Weyland Ventures plans to rehab the exterior of the building and put in new HVAC and mechanical and electrical systems, which will remain exposed inside.
The building’s eastern facade will be cleaned, repaired and repainted. The historic windows will be repaired or replaced.
Weyland Ventures hopes to get construction underway by the end of the year, with a roughly 12-month construction schedule, Gratz said.
Converting the building into offices will help build on the momentum in downtown and the Webster Station area, which is a hotbed of new housing, restaurants and breweries, the firm said.
Weyland Ventures’ development of the Wheelhouse and the Dayton Motor Car building are part of its efforts to create a new district called Oregon East.
The new district seeks to offer a mix of housing, entertainment, dining and drinking establishments and other amenities.
RELATED: Developer acquires 158-year-old Oregon District church
Future projects are expected to fill in some of the space between the historic structures with new construction, likely of housing and other components that make it a place where people want to be, Gratz said.
Weyland Ventures also has acquired Saint Paul Lutheran Church, located at 239 Wayne Ave., and is looking for tenants.
Published: Wednesday, July 18, 2018 @ 9:24 PM
Centerville — A case of hepatitis A has been diagnosed in an employee who handled food at Casey's General Store located at 704 E. Main Street in Centerville, IN.
According to a press release issued by the Wayne County Health Department, an investigation found the employee worked while ill on July 5.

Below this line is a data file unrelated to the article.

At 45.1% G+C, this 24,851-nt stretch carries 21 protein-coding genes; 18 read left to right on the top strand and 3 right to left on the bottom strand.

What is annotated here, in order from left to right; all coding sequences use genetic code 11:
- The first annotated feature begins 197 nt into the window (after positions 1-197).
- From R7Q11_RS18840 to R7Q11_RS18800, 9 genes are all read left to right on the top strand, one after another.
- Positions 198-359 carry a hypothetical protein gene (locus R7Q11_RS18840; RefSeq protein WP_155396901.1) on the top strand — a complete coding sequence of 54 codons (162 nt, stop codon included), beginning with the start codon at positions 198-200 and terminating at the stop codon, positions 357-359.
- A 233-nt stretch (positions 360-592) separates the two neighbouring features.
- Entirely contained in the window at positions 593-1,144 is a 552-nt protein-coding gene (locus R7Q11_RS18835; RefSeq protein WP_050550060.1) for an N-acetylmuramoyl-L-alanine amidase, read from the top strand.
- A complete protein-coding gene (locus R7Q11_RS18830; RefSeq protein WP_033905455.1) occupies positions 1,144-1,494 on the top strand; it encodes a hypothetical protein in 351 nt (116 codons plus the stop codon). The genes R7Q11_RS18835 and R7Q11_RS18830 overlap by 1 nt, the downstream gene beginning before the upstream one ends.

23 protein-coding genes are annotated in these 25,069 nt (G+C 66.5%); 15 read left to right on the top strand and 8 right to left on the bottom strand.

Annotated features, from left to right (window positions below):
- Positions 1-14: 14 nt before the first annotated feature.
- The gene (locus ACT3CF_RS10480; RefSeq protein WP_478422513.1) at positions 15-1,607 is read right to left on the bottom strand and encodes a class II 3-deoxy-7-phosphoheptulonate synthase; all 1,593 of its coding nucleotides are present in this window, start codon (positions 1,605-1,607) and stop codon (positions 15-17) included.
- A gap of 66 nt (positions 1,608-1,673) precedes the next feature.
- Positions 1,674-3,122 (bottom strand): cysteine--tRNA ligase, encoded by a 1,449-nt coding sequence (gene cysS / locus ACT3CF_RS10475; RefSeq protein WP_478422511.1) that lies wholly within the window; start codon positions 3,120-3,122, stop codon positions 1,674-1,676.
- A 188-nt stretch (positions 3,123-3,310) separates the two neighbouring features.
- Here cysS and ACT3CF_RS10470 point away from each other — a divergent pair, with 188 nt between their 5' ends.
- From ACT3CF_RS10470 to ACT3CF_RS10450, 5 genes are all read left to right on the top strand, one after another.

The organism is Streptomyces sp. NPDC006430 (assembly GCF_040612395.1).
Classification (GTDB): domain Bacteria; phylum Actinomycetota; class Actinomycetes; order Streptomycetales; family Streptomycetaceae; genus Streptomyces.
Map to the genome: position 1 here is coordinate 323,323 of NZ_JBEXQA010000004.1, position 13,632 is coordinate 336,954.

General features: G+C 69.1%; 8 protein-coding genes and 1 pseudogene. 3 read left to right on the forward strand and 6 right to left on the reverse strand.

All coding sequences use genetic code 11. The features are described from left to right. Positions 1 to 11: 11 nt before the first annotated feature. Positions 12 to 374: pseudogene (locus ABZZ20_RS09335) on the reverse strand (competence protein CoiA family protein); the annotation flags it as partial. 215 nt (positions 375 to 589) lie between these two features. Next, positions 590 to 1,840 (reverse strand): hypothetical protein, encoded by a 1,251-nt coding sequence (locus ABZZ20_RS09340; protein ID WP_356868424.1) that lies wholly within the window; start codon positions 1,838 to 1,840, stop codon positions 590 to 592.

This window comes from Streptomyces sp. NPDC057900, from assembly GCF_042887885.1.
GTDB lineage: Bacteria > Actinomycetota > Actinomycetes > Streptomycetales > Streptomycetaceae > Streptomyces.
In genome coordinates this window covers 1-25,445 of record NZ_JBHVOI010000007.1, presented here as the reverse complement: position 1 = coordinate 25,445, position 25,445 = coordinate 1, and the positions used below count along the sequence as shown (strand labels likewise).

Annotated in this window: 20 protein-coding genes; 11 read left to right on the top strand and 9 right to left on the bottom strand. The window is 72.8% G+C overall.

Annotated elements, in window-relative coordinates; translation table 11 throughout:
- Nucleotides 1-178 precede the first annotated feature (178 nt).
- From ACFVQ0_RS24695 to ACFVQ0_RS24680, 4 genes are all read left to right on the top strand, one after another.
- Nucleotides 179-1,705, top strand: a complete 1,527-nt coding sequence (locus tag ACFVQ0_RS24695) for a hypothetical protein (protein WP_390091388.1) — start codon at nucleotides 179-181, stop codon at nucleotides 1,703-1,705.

Anyone who consumed food or drink that was prepared at the store on or between July 5 to July 12 is advised to receive a vaccination by July 26 to prevent illness.
The Wayne County Health Department, located at 201 E. Main St. in Richmond, is administering vaccines on Thursday, July 19 from 3 to 6 p.m. Those receiving vaccinations are asked to enter through the building's North door at the Environmental Division's office.
The health department is also urging anyone who believes they may be affected to:
Hepatitis A usually spreads when a person unknowingly ingests the virus from objects, food, or drinks contaminated by small, undetected amounts of stool from an infected person. The virus spreads when an infected person does not wash his/her hands adequately after using the toilet or engages in behaviors that increase risk of infection.
Hepatitis A is a viral infection of the liver that can cause loss of appetite, nausea, tiredness, fever, stomach pain, brown colored urine, and light colored stools. Yellowing of the skin or eyes may also appear. People can become ill up to seven weeks after exposure.
Careful hand washing, including under the fingernails, with soap and water, along with vaccination of anyone at risk of infection, will prevent the spread of this disease.
The Centers for Disease Control and Prevention recommends hepatitis A vaccination for the following groups: